“However, Mars’ atmosphere is very thin and Curiosity is very heavy. Even with a parachute, the rover will be falling much too fast to survive an impact with the ground. At lower altitudes, therefore, the parachute is jettisoned and retro rockets will fire to slow the descent still further. It is at this point the most interesting part of the landing takes place – the ‘sky crane’ manouvre.

“If the rockets were firing right into the ground as the rover landed, they would kick up a lot of debris which could damage the rover’s wheels or instruments. So the rover will be lowered on lanyards from the module containing the retro rockets, allowing the rockets’ exhaust to disperse before it reaches the ground. We hope it will be set down very gently on a smooth surface, and the lanyards will then be cut to allow the rocket module – the ‘sky crane’ – to fly away and crash at a safe distance.

“When Curiosity arrives, it will start searching for evidence of past – or even present – life on Mars. To do this it has drill tools that will allow it to look beneath the surface. On Earth, a magnetic field generated in the Earth’s liquid core shields us from some of the sun’s radiation, but on Mars – with a much weaker magnetic field – shelter might only be found under the ground. Samples from beneath the surface will be shaken in special chambers and examined by instruments that can tell us about how they were formed. Other experiments involve firing lasers at the rock to examine the particles released and, of course, measuring the radiation on the surface so that we can estimate the protection human explorers will need in the future.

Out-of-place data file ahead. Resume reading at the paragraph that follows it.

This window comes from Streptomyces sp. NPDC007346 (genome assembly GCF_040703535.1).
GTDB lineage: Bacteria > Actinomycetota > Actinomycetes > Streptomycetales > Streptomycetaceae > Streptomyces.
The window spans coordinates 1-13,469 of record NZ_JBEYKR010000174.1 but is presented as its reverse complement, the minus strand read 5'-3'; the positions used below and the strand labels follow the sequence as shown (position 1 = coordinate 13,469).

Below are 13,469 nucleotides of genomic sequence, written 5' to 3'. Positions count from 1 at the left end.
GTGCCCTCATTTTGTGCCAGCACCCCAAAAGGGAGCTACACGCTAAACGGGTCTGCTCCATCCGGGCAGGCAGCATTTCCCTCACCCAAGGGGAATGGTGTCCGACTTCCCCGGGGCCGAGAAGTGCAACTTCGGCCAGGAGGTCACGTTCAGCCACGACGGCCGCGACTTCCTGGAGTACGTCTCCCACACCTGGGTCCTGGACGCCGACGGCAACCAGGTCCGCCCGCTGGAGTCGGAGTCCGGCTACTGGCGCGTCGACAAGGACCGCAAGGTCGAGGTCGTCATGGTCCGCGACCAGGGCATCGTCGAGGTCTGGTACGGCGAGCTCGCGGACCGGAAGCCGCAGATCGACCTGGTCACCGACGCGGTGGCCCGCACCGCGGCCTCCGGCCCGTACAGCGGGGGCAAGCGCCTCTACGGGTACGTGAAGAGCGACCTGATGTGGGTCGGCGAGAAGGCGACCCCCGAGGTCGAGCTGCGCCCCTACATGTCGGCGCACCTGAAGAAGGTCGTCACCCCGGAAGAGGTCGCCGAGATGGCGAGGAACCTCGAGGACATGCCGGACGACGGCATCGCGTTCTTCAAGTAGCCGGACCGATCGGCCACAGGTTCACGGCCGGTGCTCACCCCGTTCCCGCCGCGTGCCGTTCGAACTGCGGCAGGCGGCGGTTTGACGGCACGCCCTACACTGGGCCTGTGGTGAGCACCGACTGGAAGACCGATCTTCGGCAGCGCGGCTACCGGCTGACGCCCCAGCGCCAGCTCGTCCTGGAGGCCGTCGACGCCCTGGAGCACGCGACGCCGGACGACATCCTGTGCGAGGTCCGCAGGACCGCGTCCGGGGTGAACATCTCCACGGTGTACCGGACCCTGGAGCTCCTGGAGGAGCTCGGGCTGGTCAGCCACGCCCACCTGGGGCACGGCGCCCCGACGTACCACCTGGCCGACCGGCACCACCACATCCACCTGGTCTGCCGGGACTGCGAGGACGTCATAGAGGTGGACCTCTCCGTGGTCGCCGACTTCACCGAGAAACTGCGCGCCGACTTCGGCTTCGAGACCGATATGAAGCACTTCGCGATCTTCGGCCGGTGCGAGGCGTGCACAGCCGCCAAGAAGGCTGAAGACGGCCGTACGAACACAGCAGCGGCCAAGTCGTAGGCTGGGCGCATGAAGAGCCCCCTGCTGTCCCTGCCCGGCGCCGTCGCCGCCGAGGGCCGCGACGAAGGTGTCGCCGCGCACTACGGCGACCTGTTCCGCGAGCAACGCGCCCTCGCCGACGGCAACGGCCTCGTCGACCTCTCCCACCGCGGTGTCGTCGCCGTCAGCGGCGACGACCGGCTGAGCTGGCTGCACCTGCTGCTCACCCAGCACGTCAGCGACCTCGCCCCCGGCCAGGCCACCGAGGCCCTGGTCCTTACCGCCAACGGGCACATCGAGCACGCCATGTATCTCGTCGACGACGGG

“Curiosity could potentially operate for years, powered by its nuclear generators, and – if all goes well – it will tell us a lot about the climate on Mars today and what conditions must have been like in the past. We suspect that Mars had oceans when the earliest life evolved on Earth, and perhaps Curiosity will bring us closer to finding out if the same processes took place on Mars. If we should find evidence to suggest that we are not alone in the Universe, our view of ourselves and our planet will surely be changed forever.”


Professor Sanjeev Gupta, Imperial College London, said:

“Earlier Mars landers and rovers examined the Mars surface but didn’t give us the opportunity to study the geology of thick piles of sediments in detail. Sedimentary rocks are the history books of a planet, preserving information about past environmental conditions. On Earth, they also preserve evidence of past life. This new phase of exploration will enable us to analyse the geology in much more detail, giving us an exciting opportunity to learn more about our nearest neighbour.

“NASA chose Gale Crater as the landing site because it has a number of really exciting geological features that we are hoping to explore. These include a canyon and what appears to be a lake bed on the floor of the Crater, as well as a channel and a delta, which we think may have been carved by water. We will use the rover’s cameras, including one which is like a powerful magnifying glass, to study the geology up close.

“We think that Gale Crater was formed sometime between the early warmer, wetter Noachian Epoch and the colder, drier Hesperian Epoch of Mars’ history, making it a really interesting site to study. The geology and mineralogy of the Crater may help us to piece together the reasons why Mars’s climate changed so dramatically.